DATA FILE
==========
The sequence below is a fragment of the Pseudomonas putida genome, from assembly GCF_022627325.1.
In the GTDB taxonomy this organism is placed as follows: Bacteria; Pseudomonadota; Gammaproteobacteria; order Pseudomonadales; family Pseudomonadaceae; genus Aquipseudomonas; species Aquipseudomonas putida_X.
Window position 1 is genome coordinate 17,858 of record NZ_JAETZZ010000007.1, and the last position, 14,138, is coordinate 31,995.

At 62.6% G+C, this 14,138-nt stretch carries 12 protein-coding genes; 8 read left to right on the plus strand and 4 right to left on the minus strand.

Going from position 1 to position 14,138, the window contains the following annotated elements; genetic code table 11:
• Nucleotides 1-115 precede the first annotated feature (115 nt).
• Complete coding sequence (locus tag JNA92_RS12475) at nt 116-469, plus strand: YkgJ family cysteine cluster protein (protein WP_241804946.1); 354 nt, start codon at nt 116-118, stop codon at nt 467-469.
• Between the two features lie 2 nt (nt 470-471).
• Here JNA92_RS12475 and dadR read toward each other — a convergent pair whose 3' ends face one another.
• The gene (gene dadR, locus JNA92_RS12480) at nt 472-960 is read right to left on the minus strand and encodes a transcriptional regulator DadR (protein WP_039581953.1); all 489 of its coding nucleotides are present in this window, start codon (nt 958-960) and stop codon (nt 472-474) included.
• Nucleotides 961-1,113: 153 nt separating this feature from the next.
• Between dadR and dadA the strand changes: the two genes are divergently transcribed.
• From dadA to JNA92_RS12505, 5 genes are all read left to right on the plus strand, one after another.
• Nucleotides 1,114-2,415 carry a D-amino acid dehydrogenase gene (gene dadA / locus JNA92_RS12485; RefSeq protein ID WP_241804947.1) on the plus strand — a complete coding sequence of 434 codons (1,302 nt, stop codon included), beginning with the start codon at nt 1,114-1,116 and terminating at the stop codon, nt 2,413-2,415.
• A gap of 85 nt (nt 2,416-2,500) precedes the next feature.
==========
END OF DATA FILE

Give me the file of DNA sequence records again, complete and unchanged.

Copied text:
The sequence below is a fragment of the Pseudomonas putida genome, from assembly GCF_022627325.1.
In the GTDB taxonomy this organism is placed as follows: Bacteria; Pseudomonadota; Gammaproteobacteria; order Pseudomonadales; family Pseudomonadaceae; genus Aquipseudomonas; species Aquipseudomonas putida_X.
Window position 1 is genome coordinate 17,858 of record NZ_JAETZZ010000007.1, and the last position, 14,138, is coordinate 31,995.

At 62.6% G+C, this 14,138-nt stretch carries 12 protein-coding genes; 8 read left to right on the plus strand and 4 right to left on the minus strand.

Going from position 1 to position 14,138, the window contains the following annotated elements; genetic code table 11:
• Nucleotides 1-115 precede the first annotated feature (115 nt).
• Complete coding sequence (locus tag JNA92_RS12475) at nt 116-469, plus strand: YkgJ family cysteine cluster protein (protein WP_241804946.1); 354 nt, start codon at nt 116-118, stop codon at nt 467-469.
• Between the two features lie 2 nt (nt 470-471).
• Here JNA92_RS12475 and dadR read toward each other — a convergent pair whose 3' ends face one another.
• The gene (gene dadR, locus JNA92_RS12480) at nt 472-960 is read right to left on the minus strand and encodes a transcriptional regulator DadR (protein WP_039581953.1); all 489 of its coding nucleotides are present in this window, start codon (nt 958-960) and stop codon (nt 472-474) included.
• Nucleotides 961-1,113: 153 nt separating this feature from the next.
• Between dadR and dadA the strand changes: the two genes are divergently transcribed.
• From dadA to JNA92_RS12505, 5 genes are all read left to right on the plus strand, one after another.
• Nucleotides 1,114-2,415 carry a D-amino acid dehydrogenase gene (gene dadA / locus JNA92_RS12485; RefSeq protein ID WP_241804947.1) on the plus strand — a complete coding sequence of 434 codons (1,302 nt, stop codon included), beginning with the start codon at nt 1,114-1,116 and terminating at the stop codon, nt 2,413-2,415.
• A gap of 85 nt (nt 2,416-2,500) precedes the next feature.